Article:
Jamie Oliver in Boots – And then he rolled over

It was a good effort, but for me was doomed from the start. Jamie Oliver in Boots. More about volume than brand alignment.

It’s a bit like Asda selling Bose, Bentley or maybe a premium food range by Heston Blumenthal. The brands just don’t connect and their audiences have almost no overlap, so they are doomed to fail from the start. The danger for the premium brand is that it becomes tarnished by hanging out with the cheaper one.

A while ago I predicted they would need to include it in the Boots meal deal for it to succeed. And then more recently, they blinked and made a mini meal deal with an alignment with Innocent – which was a good thing.

And now they have gone one better (cheaper) again and made a real meal deal with a drink and a snack for the fixed price of £4.95. This is almost as cheap as some of the sandwiches on their own. It may be a last roll (or salad) of the dice, but it does feel like an important price point to have ducked under and for me is now far more likely to succeed. What it will do for the long term brand equity of Jamie Oliver is less sure, but it’s a step downwards that will be very hard to recover from.

Jamies does (cheap) lunch via the meal deal at Boots
Jamies does (cheap) lunch via the meal deal at Boots

Thanks for the picture Leo.

Innovate or its gonna be roadkill

It seems obvious to most of us that unless we innovate with our brands we die, but why do so many organisations and brand owners slowly drift into mediocrity? Branding is far more than changing logos, it’s about renewing the entire presentation of an organisation to its customers or agreed target audience, who may become customers of the future.

The Little Chef brand in UK is a great example. Their Olympic breakfast used to be exceptional but year by year it became less Olympian and more local track event. Bits started dropping off and others became ‘extras’ pretty soon a simple breakfast became a £10 plus extortion.

By the time they drafted in ‘expert’ Heston Blumenthal of Fat Duck fame, who is quite obviously a brilliant chef, but as far removed from a motorway service as could possibly be imagined, the cheese had most definitely moved. It was so far gone that no amount of PR could bring it out of hiding.

Over almost ten years there was a generational change (or neglect) that meant an entire new audience grew up NOT using Little Chef as their roadside café of choice.

The rather excellent site Motorway services info rates Motorway services over a number of different ratings to do with cleanliness, friendliness and pricing and then rather weirdly. gives them a burger related rating.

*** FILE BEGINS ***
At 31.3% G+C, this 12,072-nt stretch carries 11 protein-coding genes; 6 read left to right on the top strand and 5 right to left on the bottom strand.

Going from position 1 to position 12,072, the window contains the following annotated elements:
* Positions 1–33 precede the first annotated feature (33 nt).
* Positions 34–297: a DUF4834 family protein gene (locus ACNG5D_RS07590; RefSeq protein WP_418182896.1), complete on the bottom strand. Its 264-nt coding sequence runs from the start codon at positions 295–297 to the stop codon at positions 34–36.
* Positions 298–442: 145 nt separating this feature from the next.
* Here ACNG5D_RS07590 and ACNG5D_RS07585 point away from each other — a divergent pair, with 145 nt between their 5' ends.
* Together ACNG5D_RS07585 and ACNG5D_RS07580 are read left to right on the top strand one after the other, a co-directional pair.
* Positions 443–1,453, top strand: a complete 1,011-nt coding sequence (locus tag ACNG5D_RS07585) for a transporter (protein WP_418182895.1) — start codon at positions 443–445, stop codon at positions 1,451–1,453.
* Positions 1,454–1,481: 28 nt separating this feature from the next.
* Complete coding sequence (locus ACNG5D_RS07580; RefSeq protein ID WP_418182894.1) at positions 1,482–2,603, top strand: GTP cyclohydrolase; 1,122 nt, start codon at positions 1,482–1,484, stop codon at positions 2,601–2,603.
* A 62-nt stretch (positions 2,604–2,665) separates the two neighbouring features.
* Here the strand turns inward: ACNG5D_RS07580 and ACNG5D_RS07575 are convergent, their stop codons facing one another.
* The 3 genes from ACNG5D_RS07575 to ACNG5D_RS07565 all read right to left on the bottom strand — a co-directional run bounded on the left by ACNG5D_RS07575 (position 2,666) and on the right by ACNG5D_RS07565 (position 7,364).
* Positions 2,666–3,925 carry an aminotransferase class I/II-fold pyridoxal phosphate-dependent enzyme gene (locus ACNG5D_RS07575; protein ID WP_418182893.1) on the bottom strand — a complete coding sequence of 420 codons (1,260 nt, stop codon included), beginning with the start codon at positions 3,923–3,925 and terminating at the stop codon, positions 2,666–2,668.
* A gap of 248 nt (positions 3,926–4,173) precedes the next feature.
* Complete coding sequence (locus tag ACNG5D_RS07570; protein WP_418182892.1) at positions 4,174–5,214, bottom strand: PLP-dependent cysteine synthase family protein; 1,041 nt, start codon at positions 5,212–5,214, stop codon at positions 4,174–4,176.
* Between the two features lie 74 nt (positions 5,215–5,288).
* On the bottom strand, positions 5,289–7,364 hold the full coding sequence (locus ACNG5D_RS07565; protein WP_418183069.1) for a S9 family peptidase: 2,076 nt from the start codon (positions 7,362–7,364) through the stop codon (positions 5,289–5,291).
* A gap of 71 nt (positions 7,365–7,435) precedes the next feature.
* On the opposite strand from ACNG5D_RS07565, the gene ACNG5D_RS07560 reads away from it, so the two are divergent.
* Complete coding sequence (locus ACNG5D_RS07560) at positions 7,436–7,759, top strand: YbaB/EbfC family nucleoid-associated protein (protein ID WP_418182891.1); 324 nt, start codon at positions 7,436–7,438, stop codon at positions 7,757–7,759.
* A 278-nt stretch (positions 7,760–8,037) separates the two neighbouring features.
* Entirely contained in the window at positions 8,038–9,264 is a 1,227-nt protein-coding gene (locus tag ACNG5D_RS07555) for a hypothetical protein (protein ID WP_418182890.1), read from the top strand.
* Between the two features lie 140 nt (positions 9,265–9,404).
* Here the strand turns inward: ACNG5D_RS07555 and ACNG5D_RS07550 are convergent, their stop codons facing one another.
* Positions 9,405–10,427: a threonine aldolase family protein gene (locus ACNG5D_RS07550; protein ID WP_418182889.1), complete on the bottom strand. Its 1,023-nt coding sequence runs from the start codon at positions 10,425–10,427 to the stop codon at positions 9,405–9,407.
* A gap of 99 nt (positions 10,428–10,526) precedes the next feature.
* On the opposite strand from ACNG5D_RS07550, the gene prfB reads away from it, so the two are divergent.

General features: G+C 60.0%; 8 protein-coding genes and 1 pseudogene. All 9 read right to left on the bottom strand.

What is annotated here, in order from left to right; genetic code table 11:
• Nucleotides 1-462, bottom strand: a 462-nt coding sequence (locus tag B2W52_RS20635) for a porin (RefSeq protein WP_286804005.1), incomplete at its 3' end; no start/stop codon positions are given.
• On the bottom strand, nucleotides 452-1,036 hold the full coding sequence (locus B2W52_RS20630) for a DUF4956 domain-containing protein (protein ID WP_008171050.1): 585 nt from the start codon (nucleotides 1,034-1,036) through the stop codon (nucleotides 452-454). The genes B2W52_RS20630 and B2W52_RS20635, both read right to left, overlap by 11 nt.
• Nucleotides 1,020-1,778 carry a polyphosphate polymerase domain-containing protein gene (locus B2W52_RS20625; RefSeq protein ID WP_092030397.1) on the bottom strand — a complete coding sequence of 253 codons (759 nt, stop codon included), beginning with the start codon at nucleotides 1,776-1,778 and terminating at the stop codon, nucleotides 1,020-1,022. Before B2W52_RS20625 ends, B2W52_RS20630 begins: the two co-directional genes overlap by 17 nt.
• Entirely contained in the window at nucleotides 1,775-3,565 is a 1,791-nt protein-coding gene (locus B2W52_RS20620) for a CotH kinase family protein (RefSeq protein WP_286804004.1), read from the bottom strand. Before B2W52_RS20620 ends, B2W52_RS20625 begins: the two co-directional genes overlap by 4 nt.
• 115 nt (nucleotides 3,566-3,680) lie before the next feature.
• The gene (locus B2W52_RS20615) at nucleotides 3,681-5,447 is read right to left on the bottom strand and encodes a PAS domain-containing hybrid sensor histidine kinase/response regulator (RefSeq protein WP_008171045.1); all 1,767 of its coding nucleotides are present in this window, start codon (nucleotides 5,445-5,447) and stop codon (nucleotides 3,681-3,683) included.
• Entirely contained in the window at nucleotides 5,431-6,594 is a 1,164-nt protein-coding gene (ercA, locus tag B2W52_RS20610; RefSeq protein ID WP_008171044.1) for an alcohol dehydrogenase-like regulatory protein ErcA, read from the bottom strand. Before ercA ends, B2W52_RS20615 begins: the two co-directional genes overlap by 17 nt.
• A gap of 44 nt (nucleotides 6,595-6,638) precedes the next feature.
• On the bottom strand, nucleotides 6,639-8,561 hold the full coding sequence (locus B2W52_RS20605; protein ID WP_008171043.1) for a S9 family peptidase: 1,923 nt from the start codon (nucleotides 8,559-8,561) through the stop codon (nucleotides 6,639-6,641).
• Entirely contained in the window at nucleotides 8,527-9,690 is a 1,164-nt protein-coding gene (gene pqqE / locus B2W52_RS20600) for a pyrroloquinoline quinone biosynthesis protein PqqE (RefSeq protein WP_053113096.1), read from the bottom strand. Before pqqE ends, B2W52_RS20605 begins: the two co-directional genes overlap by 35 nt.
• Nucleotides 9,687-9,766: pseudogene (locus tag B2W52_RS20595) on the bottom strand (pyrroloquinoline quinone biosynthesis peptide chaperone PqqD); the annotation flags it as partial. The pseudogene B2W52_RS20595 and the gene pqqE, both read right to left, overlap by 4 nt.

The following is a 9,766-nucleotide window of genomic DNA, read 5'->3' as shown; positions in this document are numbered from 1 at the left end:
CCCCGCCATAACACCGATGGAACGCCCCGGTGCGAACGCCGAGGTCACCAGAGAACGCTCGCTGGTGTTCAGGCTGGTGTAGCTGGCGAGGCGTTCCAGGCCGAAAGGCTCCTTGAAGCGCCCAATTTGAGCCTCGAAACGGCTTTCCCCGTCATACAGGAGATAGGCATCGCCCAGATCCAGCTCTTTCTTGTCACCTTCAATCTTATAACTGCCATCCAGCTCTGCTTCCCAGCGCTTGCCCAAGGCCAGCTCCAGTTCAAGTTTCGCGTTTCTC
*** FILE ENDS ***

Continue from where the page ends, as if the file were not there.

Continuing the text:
Tebay in Northumberland always wins because the owners – as it is amazingly, still privately owned – care enough to keep renewing their offer and ensuring their staff are behaving as they would want, the prices are what they would be happy to pay and the showers are ones they would even use themselves.

Bottled water in most services is actually much more expensive than petrol or diesel (at over £1.50 per litre) and in these value aware times, most people are wising up and either bringing their own ‘value’ products (from home, from Aldi or even from taps) that the likes of Moto will soon start to seriously struggle unless they renew, and renew fast.

I drive thousands of miles on Britain’s motorways and for me the biggest mover of cheese (and pickle and ham etc etc) has been Marks and Spencer. The arrival of their brand in services has brought a new price structure and a level of quality only seen before in the likes of Tebay.

There is nothing new in marketing and ever was thus. The clearest example we were given whilst training in marketing at college was the Swiss watch industry being decimated by Swatch. They just didn’t see the competition coming from electronics. Whilst they haven’t quite died, the volumes of mechanical Swiss watches is far smaller than in the 60’s.

Brands have to innovate, in any industry. The road to LONG TERM branding success is littered with glorious failures and quiet disappearances, but if it can happen at the roadside, where could it happen to you and your brand – more importantly, what are you doing to ensure that you move the cheese before the others realise it has even moved.

Ps if you want read the ‘Who moved my cheese’ book that I refer to in this article, click below.

Who Moved My Cheese?: An Amazing Way to Deal with Change in Your Work and in Your Life by Spencer Johnson